Flooding and extreme storms are an annual threat for many people in Bangladesh.
In November 1970, an estimated 500,000 people died from Cyclone Bhola in what is considered the deadliest tropical cyclone on record.
Since then, climate change has only exacerbated extreme storms in poor nations like Bangladesh, which is considered one of the most vulnerable countries to the impacts of rising temperatures. But as the threats have risen, Bangladesh has also become a global leader in climate resilience. As its government has created a robust disaster preparedness system, so too has it worked with development organizations in advancing farming methods to better withstand stronger storms.
Among them is Catholic Relief Services.
Stories of how CRS is helping communities in Bangladesh adapt to the impacts of climate change are featured this week as part of its annual Rice Bowl program.
Each year during Lent, CRS Rice Bowl invites families and faith communities to offer financial support for people experiencing hunger and poverty around the world. Since it began in 1975, the program has garnered more than $250 million, benefiting more than 100 countries, while a quarter of the funds raised are used to assist communities in the U.S.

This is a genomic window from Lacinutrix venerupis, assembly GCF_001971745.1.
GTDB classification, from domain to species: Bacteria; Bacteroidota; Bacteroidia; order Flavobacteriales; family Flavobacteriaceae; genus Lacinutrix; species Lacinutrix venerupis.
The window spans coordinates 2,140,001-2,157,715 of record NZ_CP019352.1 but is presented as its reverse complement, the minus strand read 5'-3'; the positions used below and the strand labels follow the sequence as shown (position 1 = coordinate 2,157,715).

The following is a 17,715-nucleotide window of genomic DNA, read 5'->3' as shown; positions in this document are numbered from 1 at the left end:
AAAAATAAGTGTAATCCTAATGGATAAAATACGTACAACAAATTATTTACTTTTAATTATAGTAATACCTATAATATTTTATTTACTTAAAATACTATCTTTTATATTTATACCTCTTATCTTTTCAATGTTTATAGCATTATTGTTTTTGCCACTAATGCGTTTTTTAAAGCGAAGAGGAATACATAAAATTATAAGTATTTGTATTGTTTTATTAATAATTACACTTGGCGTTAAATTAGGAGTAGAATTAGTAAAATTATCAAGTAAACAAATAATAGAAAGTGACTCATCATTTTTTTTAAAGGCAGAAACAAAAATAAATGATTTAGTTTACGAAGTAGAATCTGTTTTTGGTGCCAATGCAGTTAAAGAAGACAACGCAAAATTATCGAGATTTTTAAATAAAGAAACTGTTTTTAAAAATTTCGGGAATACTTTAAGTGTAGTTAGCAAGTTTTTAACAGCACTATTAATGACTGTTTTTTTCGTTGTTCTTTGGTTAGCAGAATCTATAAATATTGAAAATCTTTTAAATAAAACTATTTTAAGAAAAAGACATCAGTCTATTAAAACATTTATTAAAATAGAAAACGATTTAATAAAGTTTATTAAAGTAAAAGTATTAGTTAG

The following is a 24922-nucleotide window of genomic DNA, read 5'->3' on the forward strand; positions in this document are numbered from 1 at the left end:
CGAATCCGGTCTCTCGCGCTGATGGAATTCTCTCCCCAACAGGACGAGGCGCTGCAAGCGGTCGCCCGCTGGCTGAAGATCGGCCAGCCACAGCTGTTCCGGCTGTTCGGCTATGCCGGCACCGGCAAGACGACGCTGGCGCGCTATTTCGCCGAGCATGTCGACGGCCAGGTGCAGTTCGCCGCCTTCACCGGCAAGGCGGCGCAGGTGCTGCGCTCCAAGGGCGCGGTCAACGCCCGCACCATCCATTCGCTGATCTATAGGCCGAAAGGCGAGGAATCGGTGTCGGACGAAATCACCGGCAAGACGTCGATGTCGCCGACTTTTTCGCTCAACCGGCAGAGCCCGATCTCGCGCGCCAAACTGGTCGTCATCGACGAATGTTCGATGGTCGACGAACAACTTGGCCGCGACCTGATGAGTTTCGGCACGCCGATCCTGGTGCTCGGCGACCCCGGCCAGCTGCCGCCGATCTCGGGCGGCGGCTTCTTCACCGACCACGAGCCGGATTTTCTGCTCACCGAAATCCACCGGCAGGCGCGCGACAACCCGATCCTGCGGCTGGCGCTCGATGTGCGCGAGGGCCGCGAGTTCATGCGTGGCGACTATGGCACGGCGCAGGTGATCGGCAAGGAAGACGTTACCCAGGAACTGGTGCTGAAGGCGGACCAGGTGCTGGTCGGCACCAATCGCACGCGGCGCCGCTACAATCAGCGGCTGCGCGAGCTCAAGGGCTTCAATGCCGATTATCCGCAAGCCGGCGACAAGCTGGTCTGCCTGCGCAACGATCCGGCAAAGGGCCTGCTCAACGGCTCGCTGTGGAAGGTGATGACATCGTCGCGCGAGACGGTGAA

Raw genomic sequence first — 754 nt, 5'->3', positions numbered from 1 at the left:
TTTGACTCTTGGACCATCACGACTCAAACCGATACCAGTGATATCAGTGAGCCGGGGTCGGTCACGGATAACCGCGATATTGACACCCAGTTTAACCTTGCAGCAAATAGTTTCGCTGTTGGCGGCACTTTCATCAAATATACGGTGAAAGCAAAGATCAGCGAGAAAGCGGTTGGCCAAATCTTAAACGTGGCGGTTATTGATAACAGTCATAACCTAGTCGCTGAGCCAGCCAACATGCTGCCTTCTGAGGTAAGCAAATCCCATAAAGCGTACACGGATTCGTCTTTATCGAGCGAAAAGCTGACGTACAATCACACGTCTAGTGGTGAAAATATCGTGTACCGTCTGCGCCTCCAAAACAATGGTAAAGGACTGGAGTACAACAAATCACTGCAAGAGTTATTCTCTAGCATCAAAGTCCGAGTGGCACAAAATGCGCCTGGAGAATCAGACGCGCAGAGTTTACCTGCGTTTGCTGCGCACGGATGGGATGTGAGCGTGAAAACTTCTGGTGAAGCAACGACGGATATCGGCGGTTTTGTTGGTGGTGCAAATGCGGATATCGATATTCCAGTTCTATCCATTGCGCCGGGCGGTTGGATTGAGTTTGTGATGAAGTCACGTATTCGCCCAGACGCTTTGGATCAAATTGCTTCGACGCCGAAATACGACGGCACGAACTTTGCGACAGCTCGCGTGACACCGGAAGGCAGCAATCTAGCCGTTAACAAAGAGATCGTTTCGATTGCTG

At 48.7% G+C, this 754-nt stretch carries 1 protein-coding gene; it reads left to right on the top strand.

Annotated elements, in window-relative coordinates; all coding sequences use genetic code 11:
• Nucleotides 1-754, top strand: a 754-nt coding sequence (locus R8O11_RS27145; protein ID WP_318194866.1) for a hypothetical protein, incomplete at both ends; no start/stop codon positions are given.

In 2021, nearly 12,000 Catholic parishes and schools nationwide took part in the program.
One of the endeavors supported by CRS Rice Bowl is the Mukti Project in Monpura, an island in southern Bangladesh on the edge of the Bay of Bengal. Its location, situated within the Meghna River, places the roughly 120,000 people who live on the mostly rural island at greater risk of storms and flooding that have become more frequent as global temperatures have risen.
The Mukti Project began in 2014 to assist vulnerable households through disaster risk reduction in a region largely overlooked by development activities. CRS has partnered on the project with Cartias Bangladesh, which has had a presence on the island dating back to the aftermath of Cyclone Bhola. Since its start, the project has worked with more 4,000 households and 20,000 individuals in 11 villages, many of whom live in extreme poverty.
"Our goal is to provide support to the most vulnerable households to save their lives and assets from disaster," said Kamal Mostafa, CRS technical adviser for disaster risk reduction and resilience in Bangladesh.
The South Asian country, home to 160 million people, is among the top-10 countries most affected by extreme weather events over the past two decades, according to the Global Climate Risk Index. Flooding impacts approximately 1 million people each year, according to the World Bank, and upward of two-thirds of the country is flooded every three to five years.
The recent adaptation report from the United Nations Intergovernmental Panel on Climate Change found that in 2019 more than 4 million people in Bangladesh were displaced by weather-related disasters. It predicted that sea level rise will lead to increases in water salination, which will decrease the availability of freshwater fish along the country's southwest coast, a problem that particularly hits poor communities.